There can be an interesting debate of whether you vaccine those most vulnerable or those most likely to spread the virus. As the intent is to focus on saving lives, we're all vaccinating those most vulnerable and the health care workers most in contact with them. We have to work through those groups and then we'll be able to vaccine younger, more active, more likely to spread the virus persons.

In the US, the availability of the vaccines is rapidly increasing both in total number and in locations with it available.

With Pfizer and Moderna around 95% efficacy, how do you see the introduction of other vaccines going, such as Astra Zeneca and Johnson and Johnson. Looks like Johnson and Johnson will be next available in the US with efficacy of 66%. These are more traditional vaccines with more traditional numbers.

Another advantage of Pfizer and Moderna's vaccines is the ease with which they can be modified for variants.
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Old 02-04-2021, 10:33 AM   #16
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When considering vaccines there’s two ways to look at it.

From the personal perspective. How effective is this vaccine in preventing my death, hospitalization, severe illness, any illness, long term sequalae? Think about polio. If you get a mild URI you don’t much care. If you’re left paralyzed you do. If your respiratory muscles are paralyzed so you’re vent dependent you do. If you die or have premature death you do.

Now that perspective is entirely different than the public health perspective. Here you’re concerned about two main issues. What’s the impact of the vaccine on the R. Any vaccine that is 50% or greater in efficacy in preventing transmission will drive the R down over time. The more effective the faster the pandemic becomes a endemic infection. Any vaccine that’s 50% or greater in preventing severe disease will allow the society to continue to function and economic drain on the society will diminish with time. The more effective the quicker.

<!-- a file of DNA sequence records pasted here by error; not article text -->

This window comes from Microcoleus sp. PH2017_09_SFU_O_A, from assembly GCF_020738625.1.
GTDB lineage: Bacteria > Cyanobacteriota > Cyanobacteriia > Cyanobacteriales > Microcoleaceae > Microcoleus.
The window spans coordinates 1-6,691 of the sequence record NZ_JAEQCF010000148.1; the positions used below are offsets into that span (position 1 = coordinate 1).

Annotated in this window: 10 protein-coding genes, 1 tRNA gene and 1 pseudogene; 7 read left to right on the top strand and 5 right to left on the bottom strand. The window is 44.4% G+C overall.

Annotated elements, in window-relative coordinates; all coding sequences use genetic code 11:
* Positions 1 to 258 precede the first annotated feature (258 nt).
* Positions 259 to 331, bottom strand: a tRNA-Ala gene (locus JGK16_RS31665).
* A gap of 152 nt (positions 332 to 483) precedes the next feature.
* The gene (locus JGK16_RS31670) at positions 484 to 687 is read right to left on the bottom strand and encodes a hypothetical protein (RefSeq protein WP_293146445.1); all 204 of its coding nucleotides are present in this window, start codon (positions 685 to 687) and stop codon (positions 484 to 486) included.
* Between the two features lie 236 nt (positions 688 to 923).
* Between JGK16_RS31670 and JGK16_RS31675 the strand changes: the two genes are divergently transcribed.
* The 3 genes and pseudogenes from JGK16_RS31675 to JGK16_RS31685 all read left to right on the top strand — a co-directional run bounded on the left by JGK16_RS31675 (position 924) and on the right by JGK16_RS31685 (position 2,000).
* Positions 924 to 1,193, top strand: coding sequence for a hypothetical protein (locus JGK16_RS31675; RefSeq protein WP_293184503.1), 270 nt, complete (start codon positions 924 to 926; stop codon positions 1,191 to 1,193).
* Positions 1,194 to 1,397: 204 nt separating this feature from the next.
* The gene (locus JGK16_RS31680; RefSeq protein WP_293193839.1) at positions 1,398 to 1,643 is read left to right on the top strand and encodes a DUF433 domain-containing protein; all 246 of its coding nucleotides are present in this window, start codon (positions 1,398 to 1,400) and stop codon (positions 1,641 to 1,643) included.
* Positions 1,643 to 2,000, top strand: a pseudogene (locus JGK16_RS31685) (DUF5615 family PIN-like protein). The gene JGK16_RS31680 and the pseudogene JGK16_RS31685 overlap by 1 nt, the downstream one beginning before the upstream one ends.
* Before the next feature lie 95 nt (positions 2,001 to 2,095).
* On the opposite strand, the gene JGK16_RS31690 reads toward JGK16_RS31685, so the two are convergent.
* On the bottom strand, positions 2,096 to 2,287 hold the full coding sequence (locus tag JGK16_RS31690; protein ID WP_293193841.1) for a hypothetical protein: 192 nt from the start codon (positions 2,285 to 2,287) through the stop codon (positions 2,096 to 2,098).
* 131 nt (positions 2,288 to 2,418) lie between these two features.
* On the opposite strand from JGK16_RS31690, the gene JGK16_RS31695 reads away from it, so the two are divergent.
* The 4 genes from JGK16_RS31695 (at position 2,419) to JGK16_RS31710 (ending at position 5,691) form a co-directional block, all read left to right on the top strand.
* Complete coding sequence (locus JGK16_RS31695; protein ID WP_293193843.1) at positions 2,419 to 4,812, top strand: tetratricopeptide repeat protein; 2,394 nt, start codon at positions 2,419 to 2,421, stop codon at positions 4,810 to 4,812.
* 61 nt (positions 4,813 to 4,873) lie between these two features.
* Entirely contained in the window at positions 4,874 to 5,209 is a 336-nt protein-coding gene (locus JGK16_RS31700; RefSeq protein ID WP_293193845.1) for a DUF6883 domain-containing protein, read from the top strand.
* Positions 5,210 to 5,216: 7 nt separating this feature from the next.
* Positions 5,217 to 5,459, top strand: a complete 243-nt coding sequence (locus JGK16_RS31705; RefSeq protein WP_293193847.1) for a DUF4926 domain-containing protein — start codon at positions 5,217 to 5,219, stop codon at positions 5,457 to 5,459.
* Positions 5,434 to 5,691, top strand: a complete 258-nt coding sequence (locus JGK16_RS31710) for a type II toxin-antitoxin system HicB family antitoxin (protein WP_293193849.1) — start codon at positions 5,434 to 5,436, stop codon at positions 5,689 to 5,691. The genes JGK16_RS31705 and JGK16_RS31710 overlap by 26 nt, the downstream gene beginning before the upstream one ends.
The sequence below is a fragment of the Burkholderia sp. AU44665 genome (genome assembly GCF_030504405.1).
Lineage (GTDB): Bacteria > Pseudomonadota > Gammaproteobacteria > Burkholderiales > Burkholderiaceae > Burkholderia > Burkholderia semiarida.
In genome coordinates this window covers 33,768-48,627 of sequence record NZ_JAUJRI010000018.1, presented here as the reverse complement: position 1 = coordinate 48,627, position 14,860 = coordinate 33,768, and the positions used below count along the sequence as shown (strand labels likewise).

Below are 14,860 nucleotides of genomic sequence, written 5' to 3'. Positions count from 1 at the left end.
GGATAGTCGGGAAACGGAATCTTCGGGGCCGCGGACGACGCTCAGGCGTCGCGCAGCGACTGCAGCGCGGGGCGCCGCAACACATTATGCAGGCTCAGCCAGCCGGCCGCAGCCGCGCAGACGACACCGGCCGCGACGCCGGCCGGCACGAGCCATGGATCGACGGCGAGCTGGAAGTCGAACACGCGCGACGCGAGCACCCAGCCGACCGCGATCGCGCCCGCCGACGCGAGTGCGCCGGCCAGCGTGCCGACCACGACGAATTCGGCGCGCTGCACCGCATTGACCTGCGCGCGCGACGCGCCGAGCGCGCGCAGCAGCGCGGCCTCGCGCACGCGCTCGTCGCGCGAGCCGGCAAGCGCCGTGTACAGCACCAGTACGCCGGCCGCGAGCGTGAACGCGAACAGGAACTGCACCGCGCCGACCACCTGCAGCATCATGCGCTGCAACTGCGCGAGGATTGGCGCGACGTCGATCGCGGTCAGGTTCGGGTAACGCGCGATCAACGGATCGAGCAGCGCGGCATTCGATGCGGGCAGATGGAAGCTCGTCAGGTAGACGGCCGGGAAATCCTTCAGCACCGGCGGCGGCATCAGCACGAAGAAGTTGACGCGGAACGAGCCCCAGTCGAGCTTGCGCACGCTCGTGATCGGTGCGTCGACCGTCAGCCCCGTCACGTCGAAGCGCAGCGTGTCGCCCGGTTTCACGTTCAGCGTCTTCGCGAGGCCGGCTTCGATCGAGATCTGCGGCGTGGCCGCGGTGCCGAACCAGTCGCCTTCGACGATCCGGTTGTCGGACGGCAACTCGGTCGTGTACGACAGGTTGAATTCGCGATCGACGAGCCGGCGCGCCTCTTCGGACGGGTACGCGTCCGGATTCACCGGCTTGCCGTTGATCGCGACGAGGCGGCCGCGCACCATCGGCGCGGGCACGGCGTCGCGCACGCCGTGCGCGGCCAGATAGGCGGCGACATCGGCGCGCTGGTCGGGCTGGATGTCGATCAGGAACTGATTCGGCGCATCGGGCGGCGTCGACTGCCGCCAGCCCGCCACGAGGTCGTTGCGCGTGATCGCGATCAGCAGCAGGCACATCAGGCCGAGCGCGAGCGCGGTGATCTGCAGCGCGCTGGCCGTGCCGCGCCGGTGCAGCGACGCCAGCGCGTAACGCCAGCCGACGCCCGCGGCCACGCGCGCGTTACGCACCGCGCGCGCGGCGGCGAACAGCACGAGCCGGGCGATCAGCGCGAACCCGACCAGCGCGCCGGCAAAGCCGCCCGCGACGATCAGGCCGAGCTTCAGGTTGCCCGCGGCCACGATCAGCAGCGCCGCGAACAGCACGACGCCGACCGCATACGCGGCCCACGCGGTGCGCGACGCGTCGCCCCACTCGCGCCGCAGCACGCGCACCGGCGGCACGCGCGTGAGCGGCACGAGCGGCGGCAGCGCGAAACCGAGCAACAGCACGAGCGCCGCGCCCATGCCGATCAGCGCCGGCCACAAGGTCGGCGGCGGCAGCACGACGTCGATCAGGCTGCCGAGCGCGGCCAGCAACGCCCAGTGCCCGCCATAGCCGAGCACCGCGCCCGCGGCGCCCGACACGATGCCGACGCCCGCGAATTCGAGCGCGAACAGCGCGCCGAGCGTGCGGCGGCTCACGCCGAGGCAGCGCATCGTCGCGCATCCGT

The other concern is escape. The fewer being infected the less the opportunity for vaccine escape. Here again impact on rate of new infections (incidence not prevalence) and not mortality or morbidity is more important. New infections offer new opportunities for new mutations in new hosts. Caveat is transformation to a indolent non lethal infection does as well. To date we’ve yet to see mutations that follow that clinical course.
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Old 02-04-2021, 12:31 PM   #17
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At the hospital's virologist lab where I work, we have eyes on Israel because the country is the first full-scale test in the real life moreover with perhaps the optimum management approach of Covid-19 vaccination so far. What we can see now is that the vaccine drive is slowing since 3 days which recently leaded to throw away more than 1000 vaccine doses. It's a great concern to us all.